When planning a dive after a Dema Show in Orlando, the shark mecca couldn’t be left out. Spending a few days diving with different species of sharks in the warm and crystalline waters of Florida is always an excellent option, the only thing missing was Hurricane Nicole, a category 1 that decided to visit us this week, after passing through the Bahamas islands causing havoc.
light, headed for the coast of Florida, where the predicted passage was precisely in Boyton Beach, very close to the house where we were. Our luck is that a few hours before its arrival, it changed course and went up to Fort Meyers, not causing more than a strong storm, with a lot of wind and heavy rain where we were, but it left us apprehensive for several days, with a good part of the canceled dives and zero expectations that anything would happen after his passage.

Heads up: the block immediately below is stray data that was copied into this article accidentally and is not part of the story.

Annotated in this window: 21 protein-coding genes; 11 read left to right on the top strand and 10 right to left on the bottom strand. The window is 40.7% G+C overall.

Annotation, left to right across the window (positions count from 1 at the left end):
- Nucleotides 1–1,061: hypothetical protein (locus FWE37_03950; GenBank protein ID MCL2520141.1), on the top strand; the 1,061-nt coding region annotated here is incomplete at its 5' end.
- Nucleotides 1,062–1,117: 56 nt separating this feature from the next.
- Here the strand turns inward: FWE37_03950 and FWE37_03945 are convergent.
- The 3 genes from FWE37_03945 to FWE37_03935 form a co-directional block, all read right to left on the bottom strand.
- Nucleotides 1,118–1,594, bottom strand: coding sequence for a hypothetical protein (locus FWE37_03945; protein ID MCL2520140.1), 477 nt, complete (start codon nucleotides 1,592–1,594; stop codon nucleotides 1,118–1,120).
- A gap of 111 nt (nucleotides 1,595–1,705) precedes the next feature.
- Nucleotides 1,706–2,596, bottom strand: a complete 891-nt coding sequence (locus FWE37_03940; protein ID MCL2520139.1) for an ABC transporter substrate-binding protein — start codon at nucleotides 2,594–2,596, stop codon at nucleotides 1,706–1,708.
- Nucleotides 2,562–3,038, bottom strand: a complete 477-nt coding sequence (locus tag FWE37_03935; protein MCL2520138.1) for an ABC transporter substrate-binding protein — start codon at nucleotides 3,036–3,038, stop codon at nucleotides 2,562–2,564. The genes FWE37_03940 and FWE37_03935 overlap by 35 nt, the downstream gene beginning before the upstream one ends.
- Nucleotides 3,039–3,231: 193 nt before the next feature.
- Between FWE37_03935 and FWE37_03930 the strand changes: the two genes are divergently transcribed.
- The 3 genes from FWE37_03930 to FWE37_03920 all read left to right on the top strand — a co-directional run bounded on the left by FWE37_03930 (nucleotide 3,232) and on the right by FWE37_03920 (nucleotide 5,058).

Our initial planning included diving in the Blue Heron Bridge to discover the mecca of Macro photography in the United States and in Jupiter, which I already had the opportunity to visit on other visits, and which I would like to introduce to my friends and travel companions. One of the craziest shark dives in the world, Jupiter is always on my Florida itinerary, and precisely because of its ease of access and logistics, it’s always a good option. Known among beginners as a shark diving mecca, where we easily spot tigers, flatheads, lemon and giant hammerheads among many other species, I believe there is no better place to dive with them all than in Jupiter, Florida.
Normally we have waters with more than 20 meters of visibility and a temperature of around 25° to 26°C, total Caribbean, in addition it is worth remembering that it is just a few miles away from Bimini in the Bahamas. With some (artificial) shipwrecks of tugboats and also rich formations with sponges, gorgonians and a wide variety of colorful corals. Life is abundant and has Rays, Groupers (really big ones), Lobsters, Schools of Jacks, Bonitos, Horse mackerel, etc. With all this abundance of life, the great sharks proliferate.